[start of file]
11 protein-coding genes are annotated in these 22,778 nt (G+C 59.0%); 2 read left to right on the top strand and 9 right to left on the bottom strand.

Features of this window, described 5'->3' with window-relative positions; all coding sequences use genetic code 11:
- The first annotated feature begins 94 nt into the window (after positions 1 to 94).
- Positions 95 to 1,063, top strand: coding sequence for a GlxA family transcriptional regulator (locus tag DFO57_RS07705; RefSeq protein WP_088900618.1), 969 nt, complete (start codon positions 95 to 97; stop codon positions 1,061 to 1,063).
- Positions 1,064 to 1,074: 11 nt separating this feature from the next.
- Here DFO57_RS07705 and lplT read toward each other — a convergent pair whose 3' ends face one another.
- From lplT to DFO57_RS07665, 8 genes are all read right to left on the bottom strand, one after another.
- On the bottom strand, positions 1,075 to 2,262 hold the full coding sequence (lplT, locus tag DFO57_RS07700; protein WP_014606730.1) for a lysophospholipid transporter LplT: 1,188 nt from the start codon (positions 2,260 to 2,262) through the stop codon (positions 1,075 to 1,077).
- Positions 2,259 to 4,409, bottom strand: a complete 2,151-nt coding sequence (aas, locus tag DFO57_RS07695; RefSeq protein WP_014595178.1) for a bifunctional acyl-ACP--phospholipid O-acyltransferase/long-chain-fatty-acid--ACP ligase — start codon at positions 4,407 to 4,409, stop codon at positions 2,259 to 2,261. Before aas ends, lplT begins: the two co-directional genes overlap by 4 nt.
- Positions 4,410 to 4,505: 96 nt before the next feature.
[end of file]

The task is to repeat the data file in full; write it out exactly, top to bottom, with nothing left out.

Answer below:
11 protein-coding genes are annotated in these 22,778 nt (G+C 59.0%); 2 read left to right on the top strand and 9 right to left on the bottom strand.

Features of this window, described 5'->3' with window-relative positions; all coding sequences use genetic code 11:
- The first annotated feature begins 94 nt into the window (after positions 1 to 94).
- Positions 95 to 1,063, top strand: coding sequence for a GlxA family transcriptional regulator (locus tag DFO57_RS07705; RefSeq protein WP_088900618.1), 969 nt, complete (start codon positions 95 to 97; stop codon positions 1,061 to 1,063).
- Positions 1,064 to 1,074: 11 nt separating this feature from the next.
- Here DFO57_RS07705 and lplT read toward each other — a convergent pair whose 3' ends face one another.
- From lplT to DFO57_RS07665, 8 genes are all read right to left on the bottom strand, one after another.
- On the bottom strand, positions 1,075 to 2,262 hold the full coding sequence (lplT, locus tag DFO57_RS07700; protein WP_014606730.1) for a lysophospholipid transporter LplT: 1,188 nt from the start codon (positions 2,260 to 2,262) through the stop codon (positions 1,075 to 1,077).
- Positions 2,259 to 4,409, bottom strand: a complete 2,151-nt coding sequence (aas, locus tag DFO57_RS07695; RefSeq protein WP_014595178.1) for a bifunctional acyl-ACP--phospholipid O-acyltransferase/long-chain-fatty-acid--ACP ligase — start codon at positions 4,407 to 4,409, stop codon at positions 2,259 to 2,261. Before aas ends, lplT begins: the two co-directional genes overlap by 4 nt.
- Positions 4,410 to 4,505: 96 nt before the next feature.